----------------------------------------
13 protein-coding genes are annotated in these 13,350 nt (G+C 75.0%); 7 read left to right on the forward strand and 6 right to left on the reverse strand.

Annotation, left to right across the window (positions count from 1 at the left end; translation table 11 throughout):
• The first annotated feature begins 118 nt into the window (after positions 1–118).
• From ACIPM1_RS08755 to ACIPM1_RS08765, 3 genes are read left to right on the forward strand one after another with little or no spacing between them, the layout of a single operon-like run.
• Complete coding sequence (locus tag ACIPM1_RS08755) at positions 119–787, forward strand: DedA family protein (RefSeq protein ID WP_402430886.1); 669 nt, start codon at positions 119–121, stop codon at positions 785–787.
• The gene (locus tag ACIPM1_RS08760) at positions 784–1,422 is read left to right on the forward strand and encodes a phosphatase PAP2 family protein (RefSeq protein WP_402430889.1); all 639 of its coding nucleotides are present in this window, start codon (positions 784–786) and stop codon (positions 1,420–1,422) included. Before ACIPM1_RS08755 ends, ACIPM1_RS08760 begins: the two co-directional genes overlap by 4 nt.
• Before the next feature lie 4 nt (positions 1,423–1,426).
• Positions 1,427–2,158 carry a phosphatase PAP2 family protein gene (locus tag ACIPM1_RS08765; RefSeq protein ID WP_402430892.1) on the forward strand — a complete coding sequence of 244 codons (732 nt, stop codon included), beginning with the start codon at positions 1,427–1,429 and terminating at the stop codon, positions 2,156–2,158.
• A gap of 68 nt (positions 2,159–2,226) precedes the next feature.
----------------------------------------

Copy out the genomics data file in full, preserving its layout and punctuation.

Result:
13 protein-coding genes are annotated in these 13,350 nt (G+C 75.0%); 7 read left to right on the forward strand and 6 right to left on the reverse strand.

Annotation, left to right across the window (positions count from 1 at the left end; translation table 11 throughout):
• The first annotated feature begins 118 nt into the window (after positions 1–118).
• From ACIPM1_RS08755 to ACIPM1_RS08765, 3 genes are read left to right on the forward strand one after another with little or no spacing between them, the layout of a single operon-like run.
• Complete coding sequence (locus tag ACIPM1_RS08755) at positions 119–787, forward strand: DedA family protein (RefSeq protein ID WP_402430886.1); 669 nt, start codon at positions 119–121, stop codon at positions 785–787.
• The gene (locus tag ACIPM1_RS08760) at positions 784–1,422 is read left to right on the forward strand and encodes a phosphatase PAP2 family protein (RefSeq protein WP_402430889.1); all 639 of its coding nucleotides are present in this window, start codon (positions 784–786) and stop codon (positions 1,420–1,422) included. Before ACIPM1_RS08755 ends, ACIPM1_RS08760 begins: the two co-directional genes overlap by 4 nt.
• Before the next feature lie 4 nt (positions 1,423–1,426).
• Positions 1,427–2,158 carry a phosphatase PAP2 family protein gene (locus tag ACIPM1_RS08765; RefSeq protein ID WP_402430892.1) on the forward strand — a complete coding sequence of 244 codons (732 nt, stop codon included), beginning with the start codon at positions 1,427–1,429 and terminating at the stop codon, positions 2,156–2,158.
• A gap of 68 nt (positions 2,159–2,226) precedes the next feature.